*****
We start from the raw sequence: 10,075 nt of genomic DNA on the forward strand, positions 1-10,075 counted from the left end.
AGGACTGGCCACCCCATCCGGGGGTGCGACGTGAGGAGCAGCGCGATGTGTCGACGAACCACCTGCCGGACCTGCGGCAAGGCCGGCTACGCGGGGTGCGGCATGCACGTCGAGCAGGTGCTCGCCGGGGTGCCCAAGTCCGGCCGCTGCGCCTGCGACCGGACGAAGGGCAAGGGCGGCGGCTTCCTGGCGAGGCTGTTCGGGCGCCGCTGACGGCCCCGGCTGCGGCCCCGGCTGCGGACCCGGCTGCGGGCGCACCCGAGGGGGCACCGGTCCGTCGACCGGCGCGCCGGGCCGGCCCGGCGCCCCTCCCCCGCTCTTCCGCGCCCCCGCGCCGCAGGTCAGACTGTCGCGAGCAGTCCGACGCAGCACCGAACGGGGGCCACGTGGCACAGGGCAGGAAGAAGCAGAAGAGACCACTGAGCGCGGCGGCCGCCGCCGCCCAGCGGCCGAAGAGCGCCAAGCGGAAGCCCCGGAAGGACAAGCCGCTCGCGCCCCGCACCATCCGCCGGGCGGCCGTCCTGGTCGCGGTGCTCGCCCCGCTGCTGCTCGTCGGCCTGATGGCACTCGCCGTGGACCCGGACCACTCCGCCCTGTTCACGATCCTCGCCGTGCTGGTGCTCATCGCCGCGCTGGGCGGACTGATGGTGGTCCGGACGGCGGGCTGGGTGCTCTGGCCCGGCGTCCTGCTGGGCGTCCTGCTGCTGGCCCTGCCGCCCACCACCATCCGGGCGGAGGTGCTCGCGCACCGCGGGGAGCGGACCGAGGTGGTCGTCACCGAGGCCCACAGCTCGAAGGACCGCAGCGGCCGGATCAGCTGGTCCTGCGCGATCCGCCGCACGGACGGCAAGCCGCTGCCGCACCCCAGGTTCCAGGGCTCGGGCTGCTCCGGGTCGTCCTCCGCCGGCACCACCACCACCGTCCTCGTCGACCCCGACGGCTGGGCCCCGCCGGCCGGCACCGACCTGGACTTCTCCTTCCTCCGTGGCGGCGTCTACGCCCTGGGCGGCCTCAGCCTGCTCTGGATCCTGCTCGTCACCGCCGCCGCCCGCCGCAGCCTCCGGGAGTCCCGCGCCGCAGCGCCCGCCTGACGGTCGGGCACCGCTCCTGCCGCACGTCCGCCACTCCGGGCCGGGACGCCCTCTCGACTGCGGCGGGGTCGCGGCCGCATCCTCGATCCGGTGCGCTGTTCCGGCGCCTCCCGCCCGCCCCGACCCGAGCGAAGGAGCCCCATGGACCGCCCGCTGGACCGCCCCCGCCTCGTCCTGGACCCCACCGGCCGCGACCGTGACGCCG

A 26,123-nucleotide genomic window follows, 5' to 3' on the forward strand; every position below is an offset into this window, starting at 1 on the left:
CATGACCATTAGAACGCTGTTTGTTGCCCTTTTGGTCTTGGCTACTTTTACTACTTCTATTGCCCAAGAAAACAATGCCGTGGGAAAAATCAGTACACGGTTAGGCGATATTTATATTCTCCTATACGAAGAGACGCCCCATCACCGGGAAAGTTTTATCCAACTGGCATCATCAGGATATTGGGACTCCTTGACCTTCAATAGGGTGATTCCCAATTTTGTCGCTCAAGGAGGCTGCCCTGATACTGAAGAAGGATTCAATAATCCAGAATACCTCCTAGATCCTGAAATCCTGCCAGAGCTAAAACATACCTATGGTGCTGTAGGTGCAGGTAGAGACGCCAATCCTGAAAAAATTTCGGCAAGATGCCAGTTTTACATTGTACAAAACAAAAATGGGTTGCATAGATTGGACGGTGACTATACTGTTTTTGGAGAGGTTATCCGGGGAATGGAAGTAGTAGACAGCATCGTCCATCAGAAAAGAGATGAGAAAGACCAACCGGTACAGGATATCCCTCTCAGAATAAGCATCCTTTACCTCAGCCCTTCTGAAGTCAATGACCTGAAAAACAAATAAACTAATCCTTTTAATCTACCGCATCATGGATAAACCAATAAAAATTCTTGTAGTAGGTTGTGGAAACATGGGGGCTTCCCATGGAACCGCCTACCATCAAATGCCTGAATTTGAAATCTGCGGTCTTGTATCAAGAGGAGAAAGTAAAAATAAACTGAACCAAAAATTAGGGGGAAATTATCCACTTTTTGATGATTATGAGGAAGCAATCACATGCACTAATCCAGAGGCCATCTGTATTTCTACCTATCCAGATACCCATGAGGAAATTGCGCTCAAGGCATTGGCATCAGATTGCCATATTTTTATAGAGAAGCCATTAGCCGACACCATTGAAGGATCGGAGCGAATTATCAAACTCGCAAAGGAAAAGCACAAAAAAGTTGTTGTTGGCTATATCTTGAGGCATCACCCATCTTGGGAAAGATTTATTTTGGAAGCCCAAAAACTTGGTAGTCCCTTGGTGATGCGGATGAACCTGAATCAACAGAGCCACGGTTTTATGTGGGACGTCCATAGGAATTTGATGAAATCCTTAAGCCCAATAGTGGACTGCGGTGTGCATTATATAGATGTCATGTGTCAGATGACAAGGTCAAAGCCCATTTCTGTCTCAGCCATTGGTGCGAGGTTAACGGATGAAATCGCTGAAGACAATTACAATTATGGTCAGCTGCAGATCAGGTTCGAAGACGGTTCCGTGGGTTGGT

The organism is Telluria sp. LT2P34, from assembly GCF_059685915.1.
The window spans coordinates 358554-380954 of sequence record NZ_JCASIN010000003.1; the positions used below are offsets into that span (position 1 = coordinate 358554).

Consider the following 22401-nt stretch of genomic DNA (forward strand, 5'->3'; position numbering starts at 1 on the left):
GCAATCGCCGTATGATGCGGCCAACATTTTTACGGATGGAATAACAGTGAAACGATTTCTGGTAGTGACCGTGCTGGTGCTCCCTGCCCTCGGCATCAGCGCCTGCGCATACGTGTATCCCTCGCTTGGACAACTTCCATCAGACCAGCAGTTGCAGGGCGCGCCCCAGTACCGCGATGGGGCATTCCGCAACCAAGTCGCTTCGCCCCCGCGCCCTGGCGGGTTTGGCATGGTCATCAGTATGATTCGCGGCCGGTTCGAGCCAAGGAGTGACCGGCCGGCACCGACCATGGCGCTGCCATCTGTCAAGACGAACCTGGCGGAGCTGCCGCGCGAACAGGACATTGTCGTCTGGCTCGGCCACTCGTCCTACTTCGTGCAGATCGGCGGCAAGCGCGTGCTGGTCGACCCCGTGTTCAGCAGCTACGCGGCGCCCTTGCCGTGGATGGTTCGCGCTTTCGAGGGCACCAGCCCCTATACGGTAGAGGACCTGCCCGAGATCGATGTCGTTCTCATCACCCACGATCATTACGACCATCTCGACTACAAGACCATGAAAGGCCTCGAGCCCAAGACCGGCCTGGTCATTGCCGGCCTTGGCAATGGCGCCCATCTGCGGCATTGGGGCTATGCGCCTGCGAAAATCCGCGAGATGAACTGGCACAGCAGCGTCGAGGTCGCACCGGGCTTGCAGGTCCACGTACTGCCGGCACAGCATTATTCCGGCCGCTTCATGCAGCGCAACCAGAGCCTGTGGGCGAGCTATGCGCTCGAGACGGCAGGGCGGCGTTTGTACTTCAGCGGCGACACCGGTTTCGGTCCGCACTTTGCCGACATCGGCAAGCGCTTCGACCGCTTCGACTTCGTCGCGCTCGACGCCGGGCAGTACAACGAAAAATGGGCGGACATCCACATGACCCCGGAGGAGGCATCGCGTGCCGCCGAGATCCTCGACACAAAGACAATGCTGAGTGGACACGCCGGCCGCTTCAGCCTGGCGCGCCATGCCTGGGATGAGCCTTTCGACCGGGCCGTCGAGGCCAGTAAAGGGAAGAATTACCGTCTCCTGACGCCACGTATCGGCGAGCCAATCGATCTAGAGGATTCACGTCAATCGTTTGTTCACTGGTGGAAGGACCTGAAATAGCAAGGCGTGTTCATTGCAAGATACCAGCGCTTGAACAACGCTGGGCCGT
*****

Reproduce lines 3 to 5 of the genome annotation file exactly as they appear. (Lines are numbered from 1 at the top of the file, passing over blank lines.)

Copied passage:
A 26,123-nucleotide genomic window follows, 5' to 3' on the forward strand; every position below is an offset into this window, starting at 1 on the left:
CATGACCATTAGAACGCTGTTTGTTGCCCTTTTGGTCTTGGCTACTTTTACTACTTCTATTGCCCAAGAAAACAATGCCGTGGGAAAAATCAGTACACGGTTAGGCGATATTTATATTCTCCTATACGAAGAGACGCCCCATCACCGGGAAAGTTTTATCCAACTGGCATCATCAGGATATTGGGACTCCTTGACCTTCAATAGGGTGATTCCCAATTTTGTCGCTCAAGGAGGCTGCCCTGATACTGAAGAAGGATTCAATAATCCAGAATACCTCCTAGATCCTGAAATCCTGCCAGAGCTAAAACATACCTATGGTGCTGTAGGTGCAGGTAGAGACGCCAATCCTGAAAAAATTTCGGCAAGATGCCAGTTTTACATTGTACAAAACAAAAATGGGTTGCATAGATTGGACGGTGACTATACTGTTTTTGGAGAGGTTATCCGGGGAATGGAAGTAGTAGACAGCATCGTCCATCAGAAAAGAGATGAGAAAGACCAACCGGTACAGGATATCCCTCTCAGAATAAGCATCCTTTACCTCAGCCCTTCTGAAGTCAATGACCTGAAAAACAAATAAACTAATCCTTTTAATCTACCGCATCATGGATAAACCAATAAAAATTCTTGTAGTAGGTTGTGGAAACATGGGGGCTTCCCATGGAACCGCCTACCATCAAATGCCTGAATTTGAAATCTGCGGTCTTGTATCAAGAGGAGAAAGTAAAAATAAACTGAACCAAAAATTAGGGGGAAATTATCCACTTTTTGATGATTATGAGGAAGCAATCACATGCACTAATCCAGAGGCCATCTGTATTTCTACCTATCCAGATACCCATGAGGAAATTGCGCTCAAGGCATTGGCATCAGATTGCCATATTTTTATAGAGAAGCCATTAGCCGACACCATTGAAGGATCGGAGCGAATTATCAAACTCGCAAAGGAAAAGCACAAAAAAGTTGTTGTTGGCTATATCTTGAGGCATCACCCATCTTGGGAAAGATTTATTTTGGAAGCCCAAAAACTTGGTAGTCCCTTGGTGATGCGGATGAACCTGAATCAACAGAGCCACGGTTTTATGTGGGACGTCCATAGGAATTTGATGAAATCCTTAAGCCCAATAGTGGACTGCGGTGTGCATTATATAGATGTCATGTGTCAGATGACAAGGTCAAAGCCCATTTCTGTCTCAGCCATTGGTGCGAGGTTAACGGATGAAATCGCTGAAGACAATTACAATTATGGTCAGCTGCAGATCAGGTTCGAAGACGGTTCCGTGGGTTGGT

The organism is Telluria sp. LT2P34, from assembly GCF_059685915.1.